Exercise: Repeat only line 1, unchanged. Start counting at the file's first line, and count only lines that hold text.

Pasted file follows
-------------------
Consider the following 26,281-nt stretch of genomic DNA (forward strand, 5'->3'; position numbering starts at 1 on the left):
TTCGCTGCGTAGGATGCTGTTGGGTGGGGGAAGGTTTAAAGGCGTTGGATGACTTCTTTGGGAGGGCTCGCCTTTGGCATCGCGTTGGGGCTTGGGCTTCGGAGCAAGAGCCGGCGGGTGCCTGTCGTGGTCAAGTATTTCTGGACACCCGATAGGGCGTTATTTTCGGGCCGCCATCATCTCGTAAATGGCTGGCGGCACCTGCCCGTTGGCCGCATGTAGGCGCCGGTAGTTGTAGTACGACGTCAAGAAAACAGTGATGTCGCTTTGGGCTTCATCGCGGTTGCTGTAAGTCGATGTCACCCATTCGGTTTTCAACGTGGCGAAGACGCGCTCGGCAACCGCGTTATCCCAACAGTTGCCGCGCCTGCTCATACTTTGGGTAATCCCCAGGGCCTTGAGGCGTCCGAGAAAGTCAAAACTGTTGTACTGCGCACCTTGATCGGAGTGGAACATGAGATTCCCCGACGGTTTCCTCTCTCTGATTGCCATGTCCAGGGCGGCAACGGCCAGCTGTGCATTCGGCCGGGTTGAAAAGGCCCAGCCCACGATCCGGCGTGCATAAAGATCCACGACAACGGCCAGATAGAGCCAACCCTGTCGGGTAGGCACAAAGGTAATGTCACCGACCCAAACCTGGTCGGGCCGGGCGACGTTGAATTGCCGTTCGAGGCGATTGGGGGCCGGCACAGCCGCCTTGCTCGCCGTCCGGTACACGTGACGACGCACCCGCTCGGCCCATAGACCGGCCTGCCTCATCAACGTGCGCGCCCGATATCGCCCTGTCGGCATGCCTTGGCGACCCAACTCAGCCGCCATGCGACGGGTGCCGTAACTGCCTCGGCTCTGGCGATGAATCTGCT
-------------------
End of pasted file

Consider the following 26,281-nt stretch of genomic DNA (forward strand, 5'->3'; position numbering starts at 1 on the left):